The Wall Street Journal article detailed how Huawei technicians helped Zambian security officers to get access to social media accounts of the opposition. Among other acts, the Chinese firm helped Zambian officials to spy on opposition bloggers running a news website critical of President Edgar Lungu. In Uganda, Huawei helped the government…

Read more…

A consortium of Indian firms and their partners in late June made the final decision to invest $ 20 billion to build a liquid natural gas terminal in Mozambique for the Rovuma Offshore Area 1 gasfield. Indian firms hold 26% share in the investment. The first gas shipments are expected in 36 to 48 months from now. Rovuma has over 2 trillion cubic metres  of gas, equivalent to roughly 70 years of India’s present annual gas consumption. The terminal will consist of two LNG trains with a total…

Read more…

Ghana, the Gold Coast Again

Ghana is the biggest gold producer in Africa, officially over taking South Africa last year. The West African state mined 4.8 million ounces of the yellow metal as compared to South Africa’s 4.2 million, capping a trend that had been evident for some years. 

Fifteenth century European traders who encountered the coastal area of Ghana dubbed the region the Gold Coast because of the wealth of its local kingdoms, notably the Asante. When it became a British colony it carried the name…

Read more…

Zimbabwe's Currency Crisis

Zimbabwe’s economy is struggling under triple-digit inflation, a fallout of the country’s continuing inability to maintain a stable local currency. The crisis has been compounded by a ban on the use of dollars for local transactions and a drought that has nearly halved the annual harvest. Inflation reached 175 per cent in June despite the government running a small budget surplus and raising interest rates to 50%.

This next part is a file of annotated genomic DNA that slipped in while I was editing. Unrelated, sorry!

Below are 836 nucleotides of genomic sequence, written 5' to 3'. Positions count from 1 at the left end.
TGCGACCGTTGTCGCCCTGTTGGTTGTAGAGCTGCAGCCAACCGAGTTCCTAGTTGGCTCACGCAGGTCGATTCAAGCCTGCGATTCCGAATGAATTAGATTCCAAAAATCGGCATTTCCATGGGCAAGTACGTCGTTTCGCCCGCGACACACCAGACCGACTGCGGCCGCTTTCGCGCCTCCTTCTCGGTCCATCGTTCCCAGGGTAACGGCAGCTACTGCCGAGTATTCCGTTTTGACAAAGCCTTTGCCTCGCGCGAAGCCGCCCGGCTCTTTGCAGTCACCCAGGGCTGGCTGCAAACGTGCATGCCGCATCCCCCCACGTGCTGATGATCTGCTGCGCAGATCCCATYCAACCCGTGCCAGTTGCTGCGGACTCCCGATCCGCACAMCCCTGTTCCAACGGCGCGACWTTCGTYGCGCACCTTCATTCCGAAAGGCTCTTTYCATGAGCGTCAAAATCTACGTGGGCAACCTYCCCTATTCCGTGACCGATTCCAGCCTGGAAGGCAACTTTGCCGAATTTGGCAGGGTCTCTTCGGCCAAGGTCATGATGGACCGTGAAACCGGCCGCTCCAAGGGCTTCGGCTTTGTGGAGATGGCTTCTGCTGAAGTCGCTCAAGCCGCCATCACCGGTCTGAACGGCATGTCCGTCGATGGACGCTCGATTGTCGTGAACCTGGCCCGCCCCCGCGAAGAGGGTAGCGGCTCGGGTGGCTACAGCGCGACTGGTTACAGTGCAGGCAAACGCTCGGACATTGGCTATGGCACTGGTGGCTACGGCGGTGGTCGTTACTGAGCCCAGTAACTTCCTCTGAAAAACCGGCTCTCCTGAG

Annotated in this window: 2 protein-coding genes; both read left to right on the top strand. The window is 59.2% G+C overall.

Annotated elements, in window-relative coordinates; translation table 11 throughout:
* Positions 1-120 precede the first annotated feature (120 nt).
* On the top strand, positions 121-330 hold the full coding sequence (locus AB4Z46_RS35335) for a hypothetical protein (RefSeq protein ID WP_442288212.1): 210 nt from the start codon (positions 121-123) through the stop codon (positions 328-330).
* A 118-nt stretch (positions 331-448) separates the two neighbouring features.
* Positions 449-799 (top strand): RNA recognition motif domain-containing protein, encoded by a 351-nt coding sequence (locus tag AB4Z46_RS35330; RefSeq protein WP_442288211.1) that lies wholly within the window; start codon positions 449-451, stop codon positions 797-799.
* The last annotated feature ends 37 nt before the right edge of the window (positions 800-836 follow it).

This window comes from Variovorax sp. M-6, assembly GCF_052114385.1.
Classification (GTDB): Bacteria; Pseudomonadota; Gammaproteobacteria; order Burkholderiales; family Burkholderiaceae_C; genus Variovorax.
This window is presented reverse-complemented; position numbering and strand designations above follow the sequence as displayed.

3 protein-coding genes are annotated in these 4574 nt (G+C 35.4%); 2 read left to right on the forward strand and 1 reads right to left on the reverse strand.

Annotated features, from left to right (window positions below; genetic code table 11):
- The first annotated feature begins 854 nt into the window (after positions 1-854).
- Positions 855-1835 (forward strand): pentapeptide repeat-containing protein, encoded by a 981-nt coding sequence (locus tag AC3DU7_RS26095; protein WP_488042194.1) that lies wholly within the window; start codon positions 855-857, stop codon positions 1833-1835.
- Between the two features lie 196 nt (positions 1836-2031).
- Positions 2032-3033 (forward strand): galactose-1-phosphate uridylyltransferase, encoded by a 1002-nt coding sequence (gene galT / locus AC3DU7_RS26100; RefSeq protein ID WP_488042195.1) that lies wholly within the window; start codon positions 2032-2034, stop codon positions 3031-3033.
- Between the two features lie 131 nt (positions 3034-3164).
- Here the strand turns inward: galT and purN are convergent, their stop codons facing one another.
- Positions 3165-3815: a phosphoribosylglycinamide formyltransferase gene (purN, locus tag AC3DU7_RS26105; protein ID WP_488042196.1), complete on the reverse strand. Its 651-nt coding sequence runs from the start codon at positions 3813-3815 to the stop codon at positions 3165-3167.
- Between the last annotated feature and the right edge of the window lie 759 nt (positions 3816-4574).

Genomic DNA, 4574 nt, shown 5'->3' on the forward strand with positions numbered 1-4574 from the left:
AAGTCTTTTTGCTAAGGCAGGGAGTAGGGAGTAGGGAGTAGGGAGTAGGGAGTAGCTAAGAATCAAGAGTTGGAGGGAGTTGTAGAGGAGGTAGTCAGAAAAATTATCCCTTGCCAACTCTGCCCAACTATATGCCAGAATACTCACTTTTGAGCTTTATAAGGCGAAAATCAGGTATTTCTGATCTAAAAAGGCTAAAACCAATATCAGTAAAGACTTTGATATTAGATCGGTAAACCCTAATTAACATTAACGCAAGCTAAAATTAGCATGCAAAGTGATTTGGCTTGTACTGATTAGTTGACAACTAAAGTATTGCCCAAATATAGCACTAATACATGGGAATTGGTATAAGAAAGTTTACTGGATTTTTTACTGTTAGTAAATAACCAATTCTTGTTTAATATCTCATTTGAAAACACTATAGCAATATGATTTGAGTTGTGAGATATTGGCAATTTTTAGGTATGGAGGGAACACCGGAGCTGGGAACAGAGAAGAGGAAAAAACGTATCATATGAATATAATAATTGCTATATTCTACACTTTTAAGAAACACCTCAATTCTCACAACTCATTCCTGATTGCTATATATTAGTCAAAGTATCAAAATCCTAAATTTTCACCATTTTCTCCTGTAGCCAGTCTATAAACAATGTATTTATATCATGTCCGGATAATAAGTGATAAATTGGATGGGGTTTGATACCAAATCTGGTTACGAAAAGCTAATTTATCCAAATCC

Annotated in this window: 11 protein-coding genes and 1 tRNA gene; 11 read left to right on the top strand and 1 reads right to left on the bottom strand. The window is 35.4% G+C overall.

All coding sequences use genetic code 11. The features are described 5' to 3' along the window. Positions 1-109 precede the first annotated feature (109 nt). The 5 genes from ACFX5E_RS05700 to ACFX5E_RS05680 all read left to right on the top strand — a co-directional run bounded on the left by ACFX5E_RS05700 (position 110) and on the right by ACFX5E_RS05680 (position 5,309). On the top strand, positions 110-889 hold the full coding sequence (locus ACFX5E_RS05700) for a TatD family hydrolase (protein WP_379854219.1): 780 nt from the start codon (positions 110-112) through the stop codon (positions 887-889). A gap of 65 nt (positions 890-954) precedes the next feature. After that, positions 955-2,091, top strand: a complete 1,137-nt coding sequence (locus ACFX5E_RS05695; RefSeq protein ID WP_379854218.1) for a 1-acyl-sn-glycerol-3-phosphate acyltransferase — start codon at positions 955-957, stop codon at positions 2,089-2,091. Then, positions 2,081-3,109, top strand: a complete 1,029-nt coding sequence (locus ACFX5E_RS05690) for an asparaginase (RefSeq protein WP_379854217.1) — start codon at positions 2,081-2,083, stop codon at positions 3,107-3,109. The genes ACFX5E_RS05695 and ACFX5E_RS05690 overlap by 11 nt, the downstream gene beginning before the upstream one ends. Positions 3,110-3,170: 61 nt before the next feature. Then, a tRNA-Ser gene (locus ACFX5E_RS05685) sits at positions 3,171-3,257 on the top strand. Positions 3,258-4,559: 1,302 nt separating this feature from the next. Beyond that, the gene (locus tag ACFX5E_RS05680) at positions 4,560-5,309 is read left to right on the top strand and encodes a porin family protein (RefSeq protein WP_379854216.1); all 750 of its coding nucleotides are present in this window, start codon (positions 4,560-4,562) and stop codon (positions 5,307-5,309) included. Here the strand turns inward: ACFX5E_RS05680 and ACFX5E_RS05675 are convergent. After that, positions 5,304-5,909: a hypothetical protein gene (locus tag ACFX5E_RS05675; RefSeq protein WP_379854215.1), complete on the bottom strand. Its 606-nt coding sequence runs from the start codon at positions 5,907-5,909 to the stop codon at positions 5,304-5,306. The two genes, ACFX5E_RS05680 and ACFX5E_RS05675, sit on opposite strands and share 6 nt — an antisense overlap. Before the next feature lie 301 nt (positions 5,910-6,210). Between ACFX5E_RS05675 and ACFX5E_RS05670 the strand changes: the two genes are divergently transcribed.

The opposition and some economists have argued the government…

Read more…

African Bonds Find Buyers

Among the 10 best performing bonds this year, six are from Africa, says the Bloomberg Barclays Emerging Markets Sovereign Index. Some of them have performed extremely well: Kenyan bonds have given 20% return, nearly double the index as a whole. 

Most African governments have junk or near-junk credit ratings but with a third of the global debt market giving negative or zero interest, investors have begun picking up these more exotic issues. Angolan Eurobonds, rated six levels…

Read more…

Too Many Summits

Japan will host its seventh summit with African leaders in August while Russia will hold its first in October. China concluded its version a few months ago. India will host its next summit next year as will the European Union. South Korea and Turkey are among the other countries who have joined the Africa summit fray. But African leaders are increasingly complaining about the plethora of such events and the costs involved in attending so many such events. There is also evidence of growing…

Read more…

Ebola Emergency

A year-long ebola virus breakout in the Democratic Republic of the Congo was officially declared “a public health emergency of international concern” by the World Health Organisation in mid-July. The outbreak has claimed over 1,600 lives with nearly 2,500 people having become infected. The declaration does not result in any trade or travel restrictions.
 
Bringing the Congo outbreak under control has been hampered by the lack of international funding and the provision of medical…

Read more…

Record Year For Fintech Funding

Africa’s fintech sector has raised $ 320 million in funding since 2015 and its ecosystem has grown 60 per cent in the past two years, according to a new report “Finnovating for Africa 2019: Reimagining the African Financial Services Landscape” by the agency Disrupt Africa. Last year was the best for the sector with $ 132.8 million in funding being raised. The number of African fintech firms has increased from 301 to 491 since 2017. Last year 210 African tech startups in all sectors raised…